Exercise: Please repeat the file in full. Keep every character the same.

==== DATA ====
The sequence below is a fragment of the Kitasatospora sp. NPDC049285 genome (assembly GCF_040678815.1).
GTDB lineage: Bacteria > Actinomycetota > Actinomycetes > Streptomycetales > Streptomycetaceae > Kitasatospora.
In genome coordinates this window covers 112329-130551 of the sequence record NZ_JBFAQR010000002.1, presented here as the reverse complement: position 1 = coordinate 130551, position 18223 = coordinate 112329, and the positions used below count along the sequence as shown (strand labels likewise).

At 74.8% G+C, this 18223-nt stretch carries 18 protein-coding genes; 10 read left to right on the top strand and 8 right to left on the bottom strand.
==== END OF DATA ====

The sequence below is a fragment of the Kitasatospora sp. NPDC049285 genome (assembly GCF_040678815.1).
GTDB lineage: Bacteria > Actinomycetota > Actinomycetes > Streptomycetales > Streptomycetaceae > Kitasatospora.
In genome coordinates this window covers 112329-130551 of the sequence record NZ_JBFAQR010000002.1, presented here as the reverse complement: position 1 = coordinate 130551, position 18223 = coordinate 112329, and the positions used below count along the sequence as shown (strand labels likewise).

At 74.8% G+C, this 18223-nt stretch carries 18 protein-coding genes; 10 read left to right on the top strand and 8 right to left on the bottom strand.